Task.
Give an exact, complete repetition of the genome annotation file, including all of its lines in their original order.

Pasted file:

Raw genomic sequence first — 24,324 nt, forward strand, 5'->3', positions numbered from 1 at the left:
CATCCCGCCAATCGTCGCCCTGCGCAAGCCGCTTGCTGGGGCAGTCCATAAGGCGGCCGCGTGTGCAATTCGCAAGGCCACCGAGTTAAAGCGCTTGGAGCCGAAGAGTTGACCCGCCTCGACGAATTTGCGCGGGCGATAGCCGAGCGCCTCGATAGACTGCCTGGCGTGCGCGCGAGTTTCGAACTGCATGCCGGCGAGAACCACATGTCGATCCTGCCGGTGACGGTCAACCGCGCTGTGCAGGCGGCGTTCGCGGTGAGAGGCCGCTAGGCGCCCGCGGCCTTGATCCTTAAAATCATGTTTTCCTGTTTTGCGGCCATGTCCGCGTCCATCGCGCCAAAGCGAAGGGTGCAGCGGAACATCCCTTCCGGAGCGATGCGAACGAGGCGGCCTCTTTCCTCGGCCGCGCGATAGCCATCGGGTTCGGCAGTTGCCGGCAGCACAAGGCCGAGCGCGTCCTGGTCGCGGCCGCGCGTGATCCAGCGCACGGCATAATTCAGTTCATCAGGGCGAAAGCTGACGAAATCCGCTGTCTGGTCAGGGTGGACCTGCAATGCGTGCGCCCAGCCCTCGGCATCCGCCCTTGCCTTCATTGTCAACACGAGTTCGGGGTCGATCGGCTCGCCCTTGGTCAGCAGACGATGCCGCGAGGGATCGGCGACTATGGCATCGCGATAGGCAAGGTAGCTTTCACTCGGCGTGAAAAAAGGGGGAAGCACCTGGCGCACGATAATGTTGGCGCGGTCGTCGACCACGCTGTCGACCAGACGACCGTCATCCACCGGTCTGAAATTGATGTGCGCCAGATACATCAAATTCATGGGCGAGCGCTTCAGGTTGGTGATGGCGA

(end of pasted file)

Raw genomic sequence first — 24,324 nt, forward strand, 5'->3', positions numbered from 1 at the left:
CATCCCGCCAATCGTCGCCCTGCGCAAGCCGCTTGCTGGGGCAGTCCATAAGGCGGCCGCGTGTGCAATTCGCAAGGCCACCGAGTTAAAGCGCTTGGAGCCGAAGAGTTGACCCGCCTCGACGAATTTGCGCGGGCGATAGCCGAGCGCCTCGATAGACTGCCTGGCGTGCGCGCGAGTTTCGAACTGCATGCCGGCGAGAACCACATGTCGATCCTGCCGGTGACGGTCAACCGCGCTGTGCAGGCGGCGTTCGCGGTGAGAGGCCGCTAGGCGCCCGCGGCCTTGATCCTTAAAATCATGTTTTCCTGTTTTGCGGCCATGTCCGCGTCCATCGCGCCAAAGCGAAGGGTGCAGCGGAACATCCCTTCCGGAGCGATGCGAACGAGGCGGCCTCTTTCCTCGGCCGCGCGATAGCCATCGGGTTCGGCAGTTGCCGGCAGCACAAGGCCGAGCGCGTCCTGGTCGCGGCCGCGCGTGATCCAGCGCACGGCATAATTCAGTTCATCAGGGCGAAAGCTGACGAAATCCGCTGTCTGGTCAGGGTGGACCTGCAATGCGTGCGCCCAGCCCTCGGCATCCGCCCTTGCCTTCATTGTCAACACGAGTTCGGGGTCGATCGGCTCGCCCTTGGTCAGCAGACGATGCCGCGAGGGATCGGCGACTATGGCATCGCGATAGGCAAGGTAGCTTTCACTCGGCGTGAAAAAAGGGGGAAGCACCTGGCGCACGATAATGTTGGCGCGGTCGTCGACCACGCTGTCGACCAGACGACCGTCATCCACCGGTCTGAAATTGATGTGCGCCAGATACATCAAATTCATGGGCGAGCGCTTCAGGTTGGTGATGGCGA